emergency response time standards and how to better achieve them

If you are a first responder, you know that getting to the scene of a crime or accident is one of your highest priorities. At the same time, your safety and that of other drivers is also paramount. You may be wondering what standards are in place that dictate how long you should take to get to your destination.

Laws

Surprisingly, there are no federal or state laws that spell out response times for EMS workers or other first responders. That being said, some municipalities do enter into agreements with private EMS companies and even local police departments to set more specific time standards.

In some cases, these are made into town or city ordinances for clarity’s sake. Many communities set a standard of eight minutes or less 90 percent of the time, although these numbers can vary in more rural areas.

Consensus Standards

In an effort to quantify these emergency protocols, the EMS industry has developed consensus standards for benchmarks such as response time. These benchmarks give individual companies finite goals to work toward and help them track outcomes when the need for additional funding arises.

Although these standards are not mandatory, following them voluntarily can make a huge difference in the event of liability lawsuits. Departments wishing to protect themselves against litigation will find it to be in their best interest to have quantifiable emergency response time standards in place combined with carefully crafted safety protocols and thorough training programs for all emergency responders.

NFPA Standards

NFPA Standards

One key benchmark for EMS response times was set forth by the National Fire Protection Association’s (NFPA) 1710 Standard (for the Organization and Deployment of Fire Suppression Operations, Emergency Medical Operations and Special Operations to the Public by Career Fire Departments). Developed over three decades by a team of fire officials and city and county managers, this standard calls for a one-minute turnout time with an arrival on scene of four minutes or less 90 percent of the time.

The standard also recommends that fire departments‘ capabilities include equipment, personnel and resources at the first responder level. In addition, they recommend that an automated external defibrillator or a higher treatment level be in place for all emergency calls. Departments can have mutual aid agreements with other municipalities or units to help to meet this standard.

how to achieve fast and safe response times

How to Achieve Fast and Safe Response Times

According to the American Heart Association, brain death and permanent death begin to occur between four and six minutes after someone experiences cardiac arrest. What’s more, fires can quickly escalate out of control, placing victims in immediate danger of dying. For these and many other reasons, arriving safely at the scene of a fire, accident or medical crisis is vital.

Here are some tips that can help you get to your goal on time and in one piece:

  • Inspect your vehicle before starting your shift, particularly if it is your personal means of transportation. Be sure it is fully stocked with fuel and that no warning lights are displayed. Tires and brakes should also be checked.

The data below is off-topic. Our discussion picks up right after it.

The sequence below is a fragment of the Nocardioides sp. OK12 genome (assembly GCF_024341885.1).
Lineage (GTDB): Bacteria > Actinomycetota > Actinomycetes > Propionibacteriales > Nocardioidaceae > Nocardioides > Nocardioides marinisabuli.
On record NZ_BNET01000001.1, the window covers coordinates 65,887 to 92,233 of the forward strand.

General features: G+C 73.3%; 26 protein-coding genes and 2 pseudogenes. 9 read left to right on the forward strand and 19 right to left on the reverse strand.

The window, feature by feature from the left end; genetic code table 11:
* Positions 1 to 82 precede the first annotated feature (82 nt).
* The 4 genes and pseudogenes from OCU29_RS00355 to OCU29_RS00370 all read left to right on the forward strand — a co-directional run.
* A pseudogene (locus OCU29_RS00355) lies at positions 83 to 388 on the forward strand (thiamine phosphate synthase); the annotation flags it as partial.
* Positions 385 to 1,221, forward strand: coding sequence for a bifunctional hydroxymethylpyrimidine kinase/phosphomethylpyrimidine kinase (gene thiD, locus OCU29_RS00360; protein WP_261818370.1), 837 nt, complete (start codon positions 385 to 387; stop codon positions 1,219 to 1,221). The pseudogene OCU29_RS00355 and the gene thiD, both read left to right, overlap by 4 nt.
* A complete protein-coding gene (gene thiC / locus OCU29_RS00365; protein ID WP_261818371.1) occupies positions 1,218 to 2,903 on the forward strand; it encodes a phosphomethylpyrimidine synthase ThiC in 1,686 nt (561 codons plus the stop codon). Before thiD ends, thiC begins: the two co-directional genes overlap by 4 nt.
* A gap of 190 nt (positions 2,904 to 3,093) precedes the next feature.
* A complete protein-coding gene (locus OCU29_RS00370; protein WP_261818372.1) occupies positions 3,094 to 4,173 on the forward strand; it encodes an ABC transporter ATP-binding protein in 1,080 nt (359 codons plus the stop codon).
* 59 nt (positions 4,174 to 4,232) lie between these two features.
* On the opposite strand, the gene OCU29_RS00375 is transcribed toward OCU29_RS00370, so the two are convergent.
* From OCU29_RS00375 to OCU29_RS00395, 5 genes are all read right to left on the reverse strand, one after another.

• Plan your route wisely. Even if you often rely on GPS to make the decisions, keep in mind that this technology may overlook certain factors. For instance, it could direct you on a course that crosses railroad tracks where trains frequently run. Getting stuck behind a freight train is a sure way to interrupt your emergency trip. Worse still, you might not even hear the whistles or bells that signal an oncoming train. Considering that it can take up to one mile for freight trains to come to a complete stop, you could be placing yourself in real danger of a fatal collision. Avoid these pitfalls by knowing your area. Customize your own route if your GPS takes you on a path that will not optimize your speed or safety.
  • If you are using your own personal vehicle, make sure you have the right set of emergency vehicle light bars mounted on your roof. Your municipality or department will determine which are appropriate for you. Regardless of what you use, having these accessories will help to make you more visible to other drivers. In addition, these LED lights and strobes can help to illuminate the roadway in front of you. This is particularly beneficial during extreme fog and at night. Today’s LED light bars are quite bright and powerful while using very little energy. They can also shine in a number of different colors including white, red, blue and amber and can flash in various patterns. You should consult with your department or municipality to ensure that yours are in compliance with their standards.
  • Take advantage of your siren. Although auditory cues are not foolproof ways to alert pedestrians and drivers to the presence of your emergency vehicle, they can often make a difference. Their purpose is to provide a loud signal that encourages drivers to move out of your way and pedestrians not to cross in front of you.

The more quickly you arrive at the scene of a crime, an accident or medical emergency, the better you will be able to assess the situation and provide the best possible intervention. When every second is of the essence, do everything you can in advance to prepare yourself and your vehicle. When the time comes and you are needed within three or four minutes, you will be ready to rise to the occasion.